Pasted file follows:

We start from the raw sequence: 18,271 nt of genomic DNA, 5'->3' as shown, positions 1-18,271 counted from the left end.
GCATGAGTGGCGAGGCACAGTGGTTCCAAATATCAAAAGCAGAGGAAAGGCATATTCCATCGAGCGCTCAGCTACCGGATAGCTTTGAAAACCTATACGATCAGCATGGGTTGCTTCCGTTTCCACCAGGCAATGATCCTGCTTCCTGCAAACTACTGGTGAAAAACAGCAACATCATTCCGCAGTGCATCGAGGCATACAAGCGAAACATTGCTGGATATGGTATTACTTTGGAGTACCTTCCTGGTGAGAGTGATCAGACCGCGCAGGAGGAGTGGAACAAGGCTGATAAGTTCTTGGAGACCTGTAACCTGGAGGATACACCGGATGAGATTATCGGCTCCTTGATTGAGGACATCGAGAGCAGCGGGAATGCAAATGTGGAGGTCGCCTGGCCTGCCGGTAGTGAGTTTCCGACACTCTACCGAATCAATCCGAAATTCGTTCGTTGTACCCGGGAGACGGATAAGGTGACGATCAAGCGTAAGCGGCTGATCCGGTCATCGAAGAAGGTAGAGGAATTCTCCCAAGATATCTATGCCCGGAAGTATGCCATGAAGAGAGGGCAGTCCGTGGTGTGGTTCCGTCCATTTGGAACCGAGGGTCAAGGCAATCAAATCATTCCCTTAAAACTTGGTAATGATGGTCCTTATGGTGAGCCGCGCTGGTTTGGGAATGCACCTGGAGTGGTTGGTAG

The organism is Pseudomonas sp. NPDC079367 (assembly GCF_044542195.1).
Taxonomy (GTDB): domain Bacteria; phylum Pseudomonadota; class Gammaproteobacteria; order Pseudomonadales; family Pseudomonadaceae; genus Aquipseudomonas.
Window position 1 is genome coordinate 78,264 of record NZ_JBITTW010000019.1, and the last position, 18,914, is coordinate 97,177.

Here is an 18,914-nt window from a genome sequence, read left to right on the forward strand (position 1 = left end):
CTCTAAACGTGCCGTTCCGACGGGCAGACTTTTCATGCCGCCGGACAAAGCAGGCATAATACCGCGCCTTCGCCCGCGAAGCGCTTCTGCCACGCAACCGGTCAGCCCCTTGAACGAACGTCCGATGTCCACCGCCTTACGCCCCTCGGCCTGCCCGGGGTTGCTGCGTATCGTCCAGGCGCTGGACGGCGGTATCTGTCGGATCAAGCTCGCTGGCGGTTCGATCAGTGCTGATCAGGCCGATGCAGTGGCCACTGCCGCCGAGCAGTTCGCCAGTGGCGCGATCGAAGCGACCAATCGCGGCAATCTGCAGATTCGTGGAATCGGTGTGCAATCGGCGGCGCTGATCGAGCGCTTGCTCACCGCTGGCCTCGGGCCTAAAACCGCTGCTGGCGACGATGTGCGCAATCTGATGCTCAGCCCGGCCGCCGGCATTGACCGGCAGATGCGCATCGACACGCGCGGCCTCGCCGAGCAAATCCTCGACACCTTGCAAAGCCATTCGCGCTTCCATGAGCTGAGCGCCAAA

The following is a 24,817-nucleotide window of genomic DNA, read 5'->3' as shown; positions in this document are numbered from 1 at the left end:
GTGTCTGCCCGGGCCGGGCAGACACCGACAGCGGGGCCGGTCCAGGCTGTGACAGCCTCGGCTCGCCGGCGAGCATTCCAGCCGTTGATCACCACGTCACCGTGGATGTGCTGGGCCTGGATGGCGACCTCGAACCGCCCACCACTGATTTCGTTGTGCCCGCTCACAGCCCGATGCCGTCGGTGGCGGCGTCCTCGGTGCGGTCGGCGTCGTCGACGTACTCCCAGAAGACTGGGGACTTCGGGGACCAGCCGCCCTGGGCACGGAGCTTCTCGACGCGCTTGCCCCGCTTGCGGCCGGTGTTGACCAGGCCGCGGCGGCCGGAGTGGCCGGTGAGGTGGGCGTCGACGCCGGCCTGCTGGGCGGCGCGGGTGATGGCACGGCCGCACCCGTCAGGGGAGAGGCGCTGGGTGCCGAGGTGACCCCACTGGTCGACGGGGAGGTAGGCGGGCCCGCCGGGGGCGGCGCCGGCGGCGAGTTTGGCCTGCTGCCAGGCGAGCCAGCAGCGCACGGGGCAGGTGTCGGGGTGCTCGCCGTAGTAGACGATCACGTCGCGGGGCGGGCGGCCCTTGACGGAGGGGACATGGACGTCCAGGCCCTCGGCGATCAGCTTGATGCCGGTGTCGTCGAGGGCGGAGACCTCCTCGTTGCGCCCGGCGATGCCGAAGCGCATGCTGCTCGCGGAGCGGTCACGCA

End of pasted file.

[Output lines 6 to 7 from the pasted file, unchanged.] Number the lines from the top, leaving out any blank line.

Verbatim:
Here is an 18,914-nt window from a genome sequence, read left to right on the forward strand (position 1 = left end):
CTCTAAACGTGCCGTTCCGACGGGCAGACTTTTCATGCCGCCGGACAAAGCAGGCATAATACCGCGCCTTCGCCCGCGAAGCGCTTCTGCCACGCAACCGGTCAGCCCCTTGAACGAACGTCCGATGTCCACCGCCTTACGCCCCTCGGCCTGCCCGGGGTTGCTGCGTATCGTCCAGGCGCTGGACGGCGGTATCTGTCGGATCAAGCTCGCTGGCGGTTCGATCAGTGCTGATCAGGCCGATGCAGTGGCCACTGCCGCCGAGCAGTTCGCCAGTGGCGCGATCGAAGCGACCAATCGCGGCAATCTGCAGATTCGTGGAATCGGTGTGCAATCGGCGGCGCTGATCGAGCGCTTGCTCACCGCTGGCCTCGGGCCTAAAACCGCTGCTGGCGACGATGTGCGCAATCTGATGCTCAGCCCGGCCGCCGGCATTGACCGGCAGATGCGCATCGACACGCGCGGCCTCGCCGAGCAAATCCTCGACACCTTGCAAAGCCATTCGCGCTTCCATGAGCTGAGCGCCAAA